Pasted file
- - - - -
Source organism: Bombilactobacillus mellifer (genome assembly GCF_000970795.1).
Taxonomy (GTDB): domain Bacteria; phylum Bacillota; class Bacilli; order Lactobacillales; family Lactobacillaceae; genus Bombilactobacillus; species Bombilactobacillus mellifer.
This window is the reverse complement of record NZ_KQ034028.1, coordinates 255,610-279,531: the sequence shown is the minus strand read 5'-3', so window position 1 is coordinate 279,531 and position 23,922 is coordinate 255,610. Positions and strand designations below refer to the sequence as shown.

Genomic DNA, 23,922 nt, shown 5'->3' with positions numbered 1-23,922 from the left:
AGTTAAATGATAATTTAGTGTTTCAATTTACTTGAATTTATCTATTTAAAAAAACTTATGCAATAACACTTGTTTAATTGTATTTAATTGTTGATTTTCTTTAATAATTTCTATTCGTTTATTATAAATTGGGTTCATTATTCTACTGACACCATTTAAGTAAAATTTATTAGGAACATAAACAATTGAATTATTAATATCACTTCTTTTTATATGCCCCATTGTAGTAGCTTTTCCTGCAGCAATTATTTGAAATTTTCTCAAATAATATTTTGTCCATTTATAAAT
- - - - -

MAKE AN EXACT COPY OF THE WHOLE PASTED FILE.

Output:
Source organism: Bombilactobacillus mellifer (genome assembly GCF_000970795.1).
Taxonomy (GTDB): domain Bacteria; phylum Bacillota; class Bacilli; order Lactobacillales; family Lactobacillaceae; genus Bombilactobacillus; species Bombilactobacillus mellifer.
This window is the reverse complement of record NZ_KQ034028.1, coordinates 255,610-279,531: the sequence shown is the minus strand read 5'-3', so window position 1 is coordinate 279,531 and position 23,922 is coordinate 255,610. Positions and strand designations below refer to the sequence as shown.

Genomic DNA, 23,922 nt, shown 5'->3' with positions numbered 1-23,922 from the left:
AGTTAAATGATAATTTAGTGTTTCAATTTACTTGAATTTATCTATTTAAAAAAACTTATGCAATAACACTTGTTTAATTGTATTTAATTGTTGATTTTCTTTAATAATTTCTATTCGTTTATTATAAATTGGGTTCATTATTCTACTGACACCATTTAAGTAAAATTTATTAGGAACATAAACAATTGAATTATTAATATCACTTCTTTTTATATGCCCCATTGTAGTAGCTTTTCCTGCAGCAATTATTTGAAATTTTCTCAAATAATATTTTGTCCATTTATAAAT